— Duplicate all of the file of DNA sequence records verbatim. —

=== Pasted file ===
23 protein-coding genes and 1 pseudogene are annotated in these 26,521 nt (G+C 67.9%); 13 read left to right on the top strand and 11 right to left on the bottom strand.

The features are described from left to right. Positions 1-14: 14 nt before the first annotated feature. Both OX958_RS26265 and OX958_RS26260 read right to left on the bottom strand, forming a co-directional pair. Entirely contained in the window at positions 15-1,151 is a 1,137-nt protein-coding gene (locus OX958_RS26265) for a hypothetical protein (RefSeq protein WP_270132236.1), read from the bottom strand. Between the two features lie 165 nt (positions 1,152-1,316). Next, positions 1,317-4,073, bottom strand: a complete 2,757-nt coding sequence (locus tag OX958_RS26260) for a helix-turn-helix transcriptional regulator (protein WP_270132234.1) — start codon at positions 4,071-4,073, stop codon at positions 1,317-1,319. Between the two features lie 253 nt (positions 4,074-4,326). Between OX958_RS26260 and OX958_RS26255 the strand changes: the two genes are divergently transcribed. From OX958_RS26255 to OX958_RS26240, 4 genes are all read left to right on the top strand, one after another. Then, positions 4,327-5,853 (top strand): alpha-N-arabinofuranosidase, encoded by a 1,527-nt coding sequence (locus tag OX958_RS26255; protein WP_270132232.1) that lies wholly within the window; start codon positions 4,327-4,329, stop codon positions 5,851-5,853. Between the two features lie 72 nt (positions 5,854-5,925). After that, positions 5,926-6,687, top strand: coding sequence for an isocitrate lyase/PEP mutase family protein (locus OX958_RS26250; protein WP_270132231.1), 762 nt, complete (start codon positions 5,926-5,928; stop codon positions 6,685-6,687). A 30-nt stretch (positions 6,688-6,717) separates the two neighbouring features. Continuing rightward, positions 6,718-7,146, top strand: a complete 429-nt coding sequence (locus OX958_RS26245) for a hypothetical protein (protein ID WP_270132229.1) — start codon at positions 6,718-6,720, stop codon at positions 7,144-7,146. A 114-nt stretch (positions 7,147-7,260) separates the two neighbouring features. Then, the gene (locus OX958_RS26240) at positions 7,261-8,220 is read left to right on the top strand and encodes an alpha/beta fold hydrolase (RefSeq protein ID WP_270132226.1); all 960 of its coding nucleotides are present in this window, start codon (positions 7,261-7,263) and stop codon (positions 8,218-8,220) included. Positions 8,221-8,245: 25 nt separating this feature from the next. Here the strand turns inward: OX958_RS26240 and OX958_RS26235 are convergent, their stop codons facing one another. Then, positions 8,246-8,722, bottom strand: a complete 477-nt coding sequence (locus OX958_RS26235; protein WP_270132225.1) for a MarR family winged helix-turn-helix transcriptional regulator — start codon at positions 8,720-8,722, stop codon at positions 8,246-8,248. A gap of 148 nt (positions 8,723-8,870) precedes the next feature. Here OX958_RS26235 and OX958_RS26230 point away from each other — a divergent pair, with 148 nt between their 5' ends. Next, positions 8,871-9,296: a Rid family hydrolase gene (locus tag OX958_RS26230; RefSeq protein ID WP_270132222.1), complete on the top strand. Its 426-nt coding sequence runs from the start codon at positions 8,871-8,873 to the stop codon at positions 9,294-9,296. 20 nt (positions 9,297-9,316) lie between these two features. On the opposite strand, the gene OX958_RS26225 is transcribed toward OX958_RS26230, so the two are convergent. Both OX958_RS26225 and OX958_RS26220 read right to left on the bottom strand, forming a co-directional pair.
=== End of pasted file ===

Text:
23 protein-coding genes and 1 pseudogene are annotated in these 26,521 nt (G+C 67.9%); 13 read left to right on the top strand and 11 right to left on the bottom strand.

The features are described from left to right. Positions 1-14: 14 nt before the first annotated feature. Both OX958_RS26265 and OX958_RS26260 read right to left on the bottom strand, forming a co-directional pair. Entirely contained in the window at positions 15-1,151 is a 1,137-nt protein-coding gene (locus OX958_RS26265) for a hypothetical protein (RefSeq protein WP_270132236.1), read from the bottom strand. Between the two features lie 165 nt (positions 1,152-1,316). Next, positions 1,317-4,073, bottom strand: a complete 2,757-nt coding sequence (locus tag OX958_RS26260) for a helix-turn-helix transcriptional regulator (protein WP_270132234.1) — start codon at positions 4,071-4,073, stop codon at positions 1,317-1,319. Between the two features lie 253 nt (positions 4,074-4,326). Between OX958_RS26260 and OX958_RS26255 the strand changes: the two genes are divergently transcribed. From OX958_RS26255 to OX958_RS26240, 4 genes are all read left to right on the top strand, one after another. Then, positions 4,327-5,853 (top strand): alpha-N-arabinofuranosidase, encoded by a 1,527-nt coding sequence (locus tag OX958_RS26255; protein WP_270132232.1) that lies wholly within the window; start codon positions 4,327-4,329, stop codon positions 5,851-5,853. Between the two features lie 72 nt (positions 5,854-5,925). After that, positions 5,926-6,687, top strand: coding sequence for an isocitrate lyase/PEP mutase family protein (locus OX958_RS26250; protein WP_270132231.1), 762 nt, complete (start codon positions 5,926-5,928; stop codon positions 6,685-6,687). A 30-nt stretch (positions 6,688-6,717) separates the two neighbouring features. Continuing rightward, positions 6,718-7,146, top strand: a complete 429-nt coding sequence (locus OX958_RS26245) for a hypothetical protein (protein ID WP_270132229.1) — start codon at positions 6,718-6,720, stop codon at positions 7,144-7,146. A 114-nt stretch (positions 7,147-7,260) separates the two neighbouring features. Then, the gene (locus OX958_RS26240) at positions 7,261-8,220 is read left to right on the top strand and encodes an alpha/beta fold hydrolase (RefSeq protein ID WP_270132226.1); all 960 of its coding nucleotides are present in this window, start codon (positions 7,261-7,263) and stop codon (positions 8,218-8,220) included. Positions 8,221-8,245: 25 nt separating this feature from the next. Here the strand turns inward: OX958_RS26240 and OX958_RS26235 are convergent, their stop codons facing one another. Then, positions 8,246-8,722, bottom strand: a complete 477-nt coding sequence (locus OX958_RS26235; protein WP_270132225.1) for a MarR family winged helix-turn-helix transcriptional regulator — start codon at positions 8,720-8,722, stop codon at positions 8,246-8,248. A gap of 148 nt (positions 8,723-8,870) precedes the next feature. Here OX958_RS26235 and OX958_RS26230 point away from each other — a divergent pair, with 148 nt between their 5' ends. Next, positions 8,871-9,296: a Rid family hydrolase gene (locus tag OX958_RS26230; RefSeq protein ID WP_270132222.1), complete on the top strand. Its 426-nt coding sequence runs from the start codon at positions 8,871-8,873 to the stop codon at positions 9,294-9,296. 20 nt (positions 9,297-9,316) lie between these two features. On the opposite strand, the gene OX958_RS26225 is transcribed toward OX958_RS26230, so the two are convergent. Both OX958_RS26225 and OX958_RS26220 read right to left on the bottom strand, forming a co-directional pair.